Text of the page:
The Lib Dem's put forward a "clause 18" to replace clause 17. This was the 'web blocking' clause which caused an equal amount of controversy. It would have allowed court injunctions to be issued forcing ISPs to block access to websites that enable access to copyright material. Ignoring the futility of such an action, filtering the Internet is an extremely dangerous road for the Government to go down. This is exactly the sort of thing that recently earnt Australia a place on the international "Internet Enemies" list due to their own filtering plans; a list currently occupied by countries such as Iran and North Korea.
This clause was also eventually withdrawn. Hooray for common sense.
However what seems to happen now is that the Government will replace these two clauses with 'something else'. This 'something else' will not be discussed in the House of Lords, cannot be amended, and will be first seen in something called the "wash up", which is where Parliament tries to rush through lots of last minute bills before it is disbanded in preparation for the upcoming General Election.
Even members of the House of Lords seem to have concerns over this. Here's a quote from the Earl of Erroll (one of the few people talking sense), from the final debate on the DEB where clause 18 was being discussed:
"I'm delighted that the noble minister realises the shortcomings of this clause and also that this clause has replaced the previous clause 17 which I didn't like either, and therefore something better will appear. On the other hand, I think that the method by which it's appearing is by complete and absolute abuse of parliamentry process, and I'm not quite sure why we bothered to sit and debate any laws at all if basically the front benchers in another place can get together and put whatever they like into legislation."
Digital Economy Bill, House of Lords, 15/3/10, approx 1:24 in.
My fundamental problem with the Digital Economy Bill is that I believe it will do nothing to stimulate the digital economy, and will in fact have the opposite effect, giving record companies reason to continue their doomed attempts to try and regain control over the distribution of music.
The Internet is the greatest medium for content distribution ever invented. Remember those music sales figures I quoted from 2009? 98% of single sales last year were digital downloads - this medium didn't even exist 10 years ago.
Spotify has over 2 million users in the UK, however last month Warner Music announced it was going to withdraw its music from streaming services, saying such services were "clearly not positive for the industry" (which I read as meaning they will never get as much revenue from it as they would equivalent music sales).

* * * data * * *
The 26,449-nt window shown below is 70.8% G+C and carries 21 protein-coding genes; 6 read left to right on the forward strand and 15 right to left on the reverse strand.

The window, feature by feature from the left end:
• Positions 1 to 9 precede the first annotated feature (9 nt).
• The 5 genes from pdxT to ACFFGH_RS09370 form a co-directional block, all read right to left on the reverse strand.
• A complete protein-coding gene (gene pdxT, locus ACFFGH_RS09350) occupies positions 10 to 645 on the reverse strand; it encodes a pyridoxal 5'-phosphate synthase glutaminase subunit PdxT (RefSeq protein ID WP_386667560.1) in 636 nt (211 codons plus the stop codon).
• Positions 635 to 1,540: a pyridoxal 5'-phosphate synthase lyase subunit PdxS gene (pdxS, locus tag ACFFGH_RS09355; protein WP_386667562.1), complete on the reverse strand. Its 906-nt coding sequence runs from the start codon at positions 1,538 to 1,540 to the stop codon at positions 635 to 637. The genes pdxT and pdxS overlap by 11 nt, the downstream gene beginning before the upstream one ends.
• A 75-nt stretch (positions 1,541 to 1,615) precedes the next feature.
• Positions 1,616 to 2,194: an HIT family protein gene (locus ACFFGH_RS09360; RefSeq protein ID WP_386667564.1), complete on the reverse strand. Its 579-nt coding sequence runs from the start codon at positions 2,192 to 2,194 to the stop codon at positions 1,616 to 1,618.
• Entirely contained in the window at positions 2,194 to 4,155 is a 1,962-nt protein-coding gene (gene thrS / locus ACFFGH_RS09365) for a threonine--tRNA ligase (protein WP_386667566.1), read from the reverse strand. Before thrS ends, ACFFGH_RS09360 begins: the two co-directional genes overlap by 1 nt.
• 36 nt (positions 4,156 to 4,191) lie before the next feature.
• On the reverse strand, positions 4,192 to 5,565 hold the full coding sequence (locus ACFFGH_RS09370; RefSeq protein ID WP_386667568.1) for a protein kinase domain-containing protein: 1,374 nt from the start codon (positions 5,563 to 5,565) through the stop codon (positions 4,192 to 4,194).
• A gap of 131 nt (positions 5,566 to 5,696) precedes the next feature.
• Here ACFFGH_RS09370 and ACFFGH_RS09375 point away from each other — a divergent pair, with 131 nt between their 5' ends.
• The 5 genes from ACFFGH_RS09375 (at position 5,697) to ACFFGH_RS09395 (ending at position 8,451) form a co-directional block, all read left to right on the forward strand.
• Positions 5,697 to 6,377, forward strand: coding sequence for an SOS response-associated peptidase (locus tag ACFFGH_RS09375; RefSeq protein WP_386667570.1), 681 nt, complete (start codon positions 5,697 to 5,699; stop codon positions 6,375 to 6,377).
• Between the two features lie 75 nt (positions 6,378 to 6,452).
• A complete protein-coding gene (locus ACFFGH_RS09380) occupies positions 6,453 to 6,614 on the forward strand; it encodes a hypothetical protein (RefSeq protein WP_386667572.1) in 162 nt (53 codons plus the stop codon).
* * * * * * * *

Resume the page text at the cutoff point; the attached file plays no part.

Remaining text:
Surely the Digital Economy Bill should be implementing measures that encourage innovation and new business models, paving the way for the iTunes and Spotifys of the future. Until these services exist, any attempts to combat illegal file sharing will fail, and generations of people will grow up knowing file sharing software as the only way to get music.
1. Whilst there will certainly be some people who will illegally download songs that they would have previously gone out and bought, there will also be a (in my opinion much larger) proportion of people who will download large amounts of music simply because it's free, and readily available. How many people have built up collections of many thousands of mp3s through file sharing? Would these people have instead spend tens of thousands of pounds on buying music? I think not.
I really like Thunderbird's method of flagging suspicious looking emails, but surely it should ignore messages in my 'Sent' folder?
Obviously screen resolution plays a big part in this. At work (where I have a dual screen 1280x1024 setup) my browser windows will always be maximised. Whereas at home (where I run in 1920x1200), maximised browser windows look ridiculous.
I can't help but throw in a quick moan about current operating systems here. It may be a few years now since I stopped using RISC OS, but the window management system is one of the things I miss most from it. In Windows, giving a window focus makes it immediately jump to the front of the stack, which makes it difficult to use multiple windows at once without craftily resizing them so they don't overlap. In RISC OS, windows only jump to the front of the stack when you click on the title bar. You can type into/resize/move windows around regardless of whether they're partially obscured by something else. This makes it much easier to work with multiple windows at once, e.g. to type some code into a maximised text editor window whilst referring to a list in a smaller window you have open.
Ritlabs today released The Bat! version 3.0, much to the surprise of most of the userbase. This comes only a year after the release of version 2.0, which we had to wait about 4 years ago. The problem here is that v3.0 is a chargeable upgrade, but doesn't appear to add much in the way of new functionality.